So here we are, beginning a new year.
We spent New Year’s in Waterton Lakes National Park. Dan loves Waterton. He loves it with such a passion. And we’d never been there in winter. It’s quiet. Only two hotels open – and one weiner restaurant (it’s called Weiners).
We always take the scenic route on the way there – rolling ranch land with mountains punching up to the west. For one 100+ km stretch, you’re really in the middle of nowhere. That’s where James started screaming. Where we pulled over to the shoulder and found hives covering his face and back. Where I frantically nursed him and put him back in the carseat and did my best to distract him (while he mostly screamed full throttle) while we drove toward civilization to find a signal and an emergency room.
Yes, we went to the emergency room on New Year’s Eve. But it was the quickest visit I’ve ever had in my life (under an hour!) and the doctor was pretty handsome. James was fine. Sometimes, it just happens and we’ll never know why, he said.
The trip waffled between awesome and exhaustion. We skied at Castle Mountain where a local named Wilf (“I lived at the base of this hill in a tar paper shack in the 80s.”) toured me around the hill after we met on the lift. It was a perfect blue bird day and my first time on skis in two years.
We walked the shore of upper Waterton Lake with James on my back. I interviewed a local who lived in Siberia with Grizzly bears for 13 years for a piece (coming soon).
As we met all of these local people I started to understand why Waterton and this southwest corner of Alberta is so special. Obviously, it is much quieter and less touristy than places like Banff and Jasper. Less obviously, it is passionately loved by the people that live there – who have loved it for many many years and generations. It’s like they have an extraordinary secret in this land. They’ll welcome you to it, but they’re not going to run around and try to tell everyone.
Anyway, James kept waking up at 5 a.m. Which meant he was cranky. And we were tired. Getting him to eat was a challenge (something totally weird and new). His teeth are coming in.
But after he went to bed, Dan and I would drink a bottle of wine and make fondue, just like we used to.
We’ve done a lot this year. Sometimes it’s been really tough. Sometimes it’s been totally smooth. 90% of the time it’s been worth it.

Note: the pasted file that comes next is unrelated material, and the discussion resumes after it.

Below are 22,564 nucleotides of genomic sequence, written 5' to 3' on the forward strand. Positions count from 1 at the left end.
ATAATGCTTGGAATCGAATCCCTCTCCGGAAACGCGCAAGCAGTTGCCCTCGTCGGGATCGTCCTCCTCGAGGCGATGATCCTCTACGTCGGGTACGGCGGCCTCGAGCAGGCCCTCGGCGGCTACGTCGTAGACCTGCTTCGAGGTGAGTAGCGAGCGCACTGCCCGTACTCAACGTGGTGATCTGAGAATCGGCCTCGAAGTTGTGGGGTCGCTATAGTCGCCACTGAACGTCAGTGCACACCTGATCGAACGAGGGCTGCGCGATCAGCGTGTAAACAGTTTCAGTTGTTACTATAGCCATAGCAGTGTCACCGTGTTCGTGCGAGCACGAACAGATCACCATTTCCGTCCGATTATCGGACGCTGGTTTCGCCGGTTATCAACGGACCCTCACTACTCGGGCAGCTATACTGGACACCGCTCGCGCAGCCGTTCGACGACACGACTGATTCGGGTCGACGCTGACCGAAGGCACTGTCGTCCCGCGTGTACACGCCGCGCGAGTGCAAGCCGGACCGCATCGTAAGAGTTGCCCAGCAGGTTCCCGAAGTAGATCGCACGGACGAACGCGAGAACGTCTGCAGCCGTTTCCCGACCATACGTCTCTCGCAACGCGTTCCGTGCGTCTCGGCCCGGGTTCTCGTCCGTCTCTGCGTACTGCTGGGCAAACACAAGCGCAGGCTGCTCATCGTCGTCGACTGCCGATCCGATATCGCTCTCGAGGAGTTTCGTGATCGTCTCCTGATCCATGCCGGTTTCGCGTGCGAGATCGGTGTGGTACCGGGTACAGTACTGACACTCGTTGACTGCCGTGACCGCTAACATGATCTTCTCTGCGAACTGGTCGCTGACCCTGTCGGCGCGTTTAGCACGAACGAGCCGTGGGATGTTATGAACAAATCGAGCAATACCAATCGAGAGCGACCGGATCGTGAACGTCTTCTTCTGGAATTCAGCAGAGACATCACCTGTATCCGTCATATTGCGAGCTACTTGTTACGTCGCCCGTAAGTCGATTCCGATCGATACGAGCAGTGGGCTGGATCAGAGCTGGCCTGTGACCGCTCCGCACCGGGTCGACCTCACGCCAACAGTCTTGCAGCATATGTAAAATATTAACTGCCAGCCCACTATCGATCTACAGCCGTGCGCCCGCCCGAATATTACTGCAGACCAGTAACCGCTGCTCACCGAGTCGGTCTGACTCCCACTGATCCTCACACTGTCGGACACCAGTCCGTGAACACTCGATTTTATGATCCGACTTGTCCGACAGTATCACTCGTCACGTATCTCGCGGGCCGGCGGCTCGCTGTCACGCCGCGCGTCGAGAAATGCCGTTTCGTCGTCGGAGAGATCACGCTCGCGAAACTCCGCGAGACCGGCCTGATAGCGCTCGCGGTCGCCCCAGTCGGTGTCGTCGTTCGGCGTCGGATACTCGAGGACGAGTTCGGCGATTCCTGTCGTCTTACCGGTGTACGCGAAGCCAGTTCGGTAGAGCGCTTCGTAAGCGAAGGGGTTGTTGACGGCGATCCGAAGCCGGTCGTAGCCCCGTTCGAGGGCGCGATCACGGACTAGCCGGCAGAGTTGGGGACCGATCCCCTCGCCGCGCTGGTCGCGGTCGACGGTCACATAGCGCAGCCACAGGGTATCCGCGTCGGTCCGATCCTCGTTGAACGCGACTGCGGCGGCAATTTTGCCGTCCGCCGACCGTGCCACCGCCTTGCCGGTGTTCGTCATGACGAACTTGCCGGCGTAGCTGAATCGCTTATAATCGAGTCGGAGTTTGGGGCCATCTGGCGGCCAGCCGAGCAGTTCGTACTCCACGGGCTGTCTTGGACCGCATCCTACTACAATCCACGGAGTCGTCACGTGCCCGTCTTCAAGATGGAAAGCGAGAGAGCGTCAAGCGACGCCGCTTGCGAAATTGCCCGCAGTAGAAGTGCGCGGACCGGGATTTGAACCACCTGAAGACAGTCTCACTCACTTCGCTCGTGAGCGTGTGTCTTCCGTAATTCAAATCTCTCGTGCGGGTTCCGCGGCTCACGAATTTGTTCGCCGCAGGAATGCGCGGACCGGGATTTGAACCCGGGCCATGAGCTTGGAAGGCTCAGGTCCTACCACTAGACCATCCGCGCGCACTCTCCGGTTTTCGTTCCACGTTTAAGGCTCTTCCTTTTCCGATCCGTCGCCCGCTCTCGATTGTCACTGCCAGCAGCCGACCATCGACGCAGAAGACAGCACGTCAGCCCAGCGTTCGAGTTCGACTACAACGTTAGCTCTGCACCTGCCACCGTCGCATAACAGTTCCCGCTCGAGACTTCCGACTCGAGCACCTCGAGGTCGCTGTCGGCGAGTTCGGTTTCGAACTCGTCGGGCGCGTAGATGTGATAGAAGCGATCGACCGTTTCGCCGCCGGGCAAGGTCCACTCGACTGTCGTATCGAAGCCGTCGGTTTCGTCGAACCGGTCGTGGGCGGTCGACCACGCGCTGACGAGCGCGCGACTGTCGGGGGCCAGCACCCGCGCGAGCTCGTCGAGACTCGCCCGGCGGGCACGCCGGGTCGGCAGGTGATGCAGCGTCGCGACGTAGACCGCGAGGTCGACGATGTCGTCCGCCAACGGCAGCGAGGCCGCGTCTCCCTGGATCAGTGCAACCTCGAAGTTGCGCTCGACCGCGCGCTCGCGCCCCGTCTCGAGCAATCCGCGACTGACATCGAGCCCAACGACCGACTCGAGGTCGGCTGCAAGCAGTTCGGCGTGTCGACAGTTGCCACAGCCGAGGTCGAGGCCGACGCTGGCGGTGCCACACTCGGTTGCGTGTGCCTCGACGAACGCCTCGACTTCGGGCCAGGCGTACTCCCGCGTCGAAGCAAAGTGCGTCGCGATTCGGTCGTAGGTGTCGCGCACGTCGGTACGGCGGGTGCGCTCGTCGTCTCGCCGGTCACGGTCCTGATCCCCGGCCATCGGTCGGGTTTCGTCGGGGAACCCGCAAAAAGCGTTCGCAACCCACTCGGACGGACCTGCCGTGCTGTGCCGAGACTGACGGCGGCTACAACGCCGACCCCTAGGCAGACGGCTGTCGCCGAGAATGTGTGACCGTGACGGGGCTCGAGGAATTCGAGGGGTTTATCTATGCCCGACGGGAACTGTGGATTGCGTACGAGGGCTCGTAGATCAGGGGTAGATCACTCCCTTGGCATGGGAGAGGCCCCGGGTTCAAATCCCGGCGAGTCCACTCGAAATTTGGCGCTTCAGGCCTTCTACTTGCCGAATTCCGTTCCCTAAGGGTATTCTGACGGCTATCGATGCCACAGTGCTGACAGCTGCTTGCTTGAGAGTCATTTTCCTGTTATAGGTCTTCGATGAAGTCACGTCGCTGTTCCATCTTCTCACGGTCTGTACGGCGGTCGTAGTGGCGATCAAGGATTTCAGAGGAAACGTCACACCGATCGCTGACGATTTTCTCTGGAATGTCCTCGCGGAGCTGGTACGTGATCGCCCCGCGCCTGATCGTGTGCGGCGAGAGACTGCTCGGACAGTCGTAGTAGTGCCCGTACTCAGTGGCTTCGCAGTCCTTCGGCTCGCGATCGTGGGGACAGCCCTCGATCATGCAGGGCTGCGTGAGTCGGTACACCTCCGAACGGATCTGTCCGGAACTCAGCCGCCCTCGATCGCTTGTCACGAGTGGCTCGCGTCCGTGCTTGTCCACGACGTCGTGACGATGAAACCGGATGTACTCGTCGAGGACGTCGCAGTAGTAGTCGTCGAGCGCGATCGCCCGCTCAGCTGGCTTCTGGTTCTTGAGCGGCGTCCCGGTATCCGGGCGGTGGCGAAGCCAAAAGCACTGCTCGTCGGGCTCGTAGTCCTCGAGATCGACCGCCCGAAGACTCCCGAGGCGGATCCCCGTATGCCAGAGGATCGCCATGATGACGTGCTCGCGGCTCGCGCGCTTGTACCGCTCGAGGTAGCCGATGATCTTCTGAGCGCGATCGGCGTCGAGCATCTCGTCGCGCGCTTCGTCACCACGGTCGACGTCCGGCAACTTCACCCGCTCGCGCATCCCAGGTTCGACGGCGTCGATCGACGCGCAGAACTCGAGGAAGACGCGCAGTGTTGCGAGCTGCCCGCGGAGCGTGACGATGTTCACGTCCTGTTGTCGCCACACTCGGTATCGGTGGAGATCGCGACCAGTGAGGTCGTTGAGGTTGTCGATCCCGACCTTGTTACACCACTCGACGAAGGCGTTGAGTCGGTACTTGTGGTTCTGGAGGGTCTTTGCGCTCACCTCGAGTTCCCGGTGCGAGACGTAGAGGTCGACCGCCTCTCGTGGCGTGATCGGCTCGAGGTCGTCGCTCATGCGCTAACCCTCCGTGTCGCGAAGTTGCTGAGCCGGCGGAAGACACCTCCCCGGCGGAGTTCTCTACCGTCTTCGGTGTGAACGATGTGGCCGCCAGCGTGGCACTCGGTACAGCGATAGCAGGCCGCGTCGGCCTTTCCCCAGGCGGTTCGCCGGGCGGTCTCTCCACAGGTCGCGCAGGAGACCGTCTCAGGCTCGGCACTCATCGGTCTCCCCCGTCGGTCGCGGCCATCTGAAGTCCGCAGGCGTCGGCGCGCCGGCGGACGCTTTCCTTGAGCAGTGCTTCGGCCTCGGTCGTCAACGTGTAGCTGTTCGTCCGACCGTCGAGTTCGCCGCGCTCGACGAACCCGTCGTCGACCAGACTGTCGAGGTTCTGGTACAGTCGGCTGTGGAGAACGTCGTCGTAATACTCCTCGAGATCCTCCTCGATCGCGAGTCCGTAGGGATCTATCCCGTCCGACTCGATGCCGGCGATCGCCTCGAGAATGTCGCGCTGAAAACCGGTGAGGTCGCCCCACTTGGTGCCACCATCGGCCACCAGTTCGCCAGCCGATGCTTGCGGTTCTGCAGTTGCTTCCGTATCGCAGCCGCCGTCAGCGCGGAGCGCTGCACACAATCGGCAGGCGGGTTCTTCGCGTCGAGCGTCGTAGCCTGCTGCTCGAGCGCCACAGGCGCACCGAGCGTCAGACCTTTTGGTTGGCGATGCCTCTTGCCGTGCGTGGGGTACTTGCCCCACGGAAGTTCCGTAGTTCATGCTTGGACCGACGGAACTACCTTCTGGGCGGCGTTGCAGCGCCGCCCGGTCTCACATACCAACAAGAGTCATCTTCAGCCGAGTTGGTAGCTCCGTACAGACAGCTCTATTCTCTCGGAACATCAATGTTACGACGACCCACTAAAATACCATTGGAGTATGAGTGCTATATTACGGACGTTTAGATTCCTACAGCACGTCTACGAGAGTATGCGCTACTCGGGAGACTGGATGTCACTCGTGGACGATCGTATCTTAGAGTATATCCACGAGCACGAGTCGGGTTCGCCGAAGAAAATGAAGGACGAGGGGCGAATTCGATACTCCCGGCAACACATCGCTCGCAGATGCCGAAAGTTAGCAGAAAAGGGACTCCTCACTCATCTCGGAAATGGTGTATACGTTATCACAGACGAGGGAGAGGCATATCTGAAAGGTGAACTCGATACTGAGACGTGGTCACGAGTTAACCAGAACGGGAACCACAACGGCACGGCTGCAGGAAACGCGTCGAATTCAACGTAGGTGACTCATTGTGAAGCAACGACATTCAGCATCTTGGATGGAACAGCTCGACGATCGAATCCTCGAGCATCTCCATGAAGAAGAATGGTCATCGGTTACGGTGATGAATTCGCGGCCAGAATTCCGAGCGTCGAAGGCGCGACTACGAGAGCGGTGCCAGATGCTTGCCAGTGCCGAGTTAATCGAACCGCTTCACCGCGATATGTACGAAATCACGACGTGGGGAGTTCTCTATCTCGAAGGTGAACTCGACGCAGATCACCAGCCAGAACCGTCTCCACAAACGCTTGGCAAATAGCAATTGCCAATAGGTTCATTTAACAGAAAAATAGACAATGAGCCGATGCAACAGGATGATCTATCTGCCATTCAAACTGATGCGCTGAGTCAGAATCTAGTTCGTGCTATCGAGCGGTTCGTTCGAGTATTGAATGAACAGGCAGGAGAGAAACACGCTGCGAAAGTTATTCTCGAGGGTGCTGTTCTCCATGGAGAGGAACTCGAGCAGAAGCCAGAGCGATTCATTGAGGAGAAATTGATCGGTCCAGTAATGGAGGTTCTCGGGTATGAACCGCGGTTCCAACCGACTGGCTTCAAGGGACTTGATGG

So it’s a new year. And if you are reading this right now, I want to say – Thank you.
After I posted #1 of my attempt at 100 I thought I might give up right away. But I went on. I got this annual report of blogging from WordPress and it told me I’ve posted 37 posts and it’s been viewed about 4,600 times, in 87 (!) countries.
In the world of blogging and the internet, these numbers aren’t very impressive. But to me, they are SOMETHING.
And – no – I’m nowhere near post 100 Random Thoughts and Memories yet – but I am getting there. I’m reminded of how important it is to put one foot in front of the other even when you’re not sure how you’ll ever get anywhere.
I’ve learned some things. I’ve learned that as much as I thought I might write some really short quick posts- I’m pretty much always longwinded. But that’s me. And I guess that’s ok.
I can’t keep up with my ideas (a good thing?) I wanted to write about all the crazy hippy shit I tried in pregnancy, birth and postpartum. I wanted to write about my complicated feelings about raising James away from my family. About many many other things. I have about 20 saved drafts that I never published (why?)
I’ve learned that I totally suck at social media and I keep meaning to carve out time for it but I just can’t seem to do it.
I’ve remembered that writing and reading are about connection – and the magic way we can reach across space and time though words. Writing has made me feel less alone. And whenever someone tells me they identify – I feel this great lift. Like, Oh yeah. That’s why we do this. That’s why people have always done this.
Happy New Year all. Here’s to a beautiful 2016.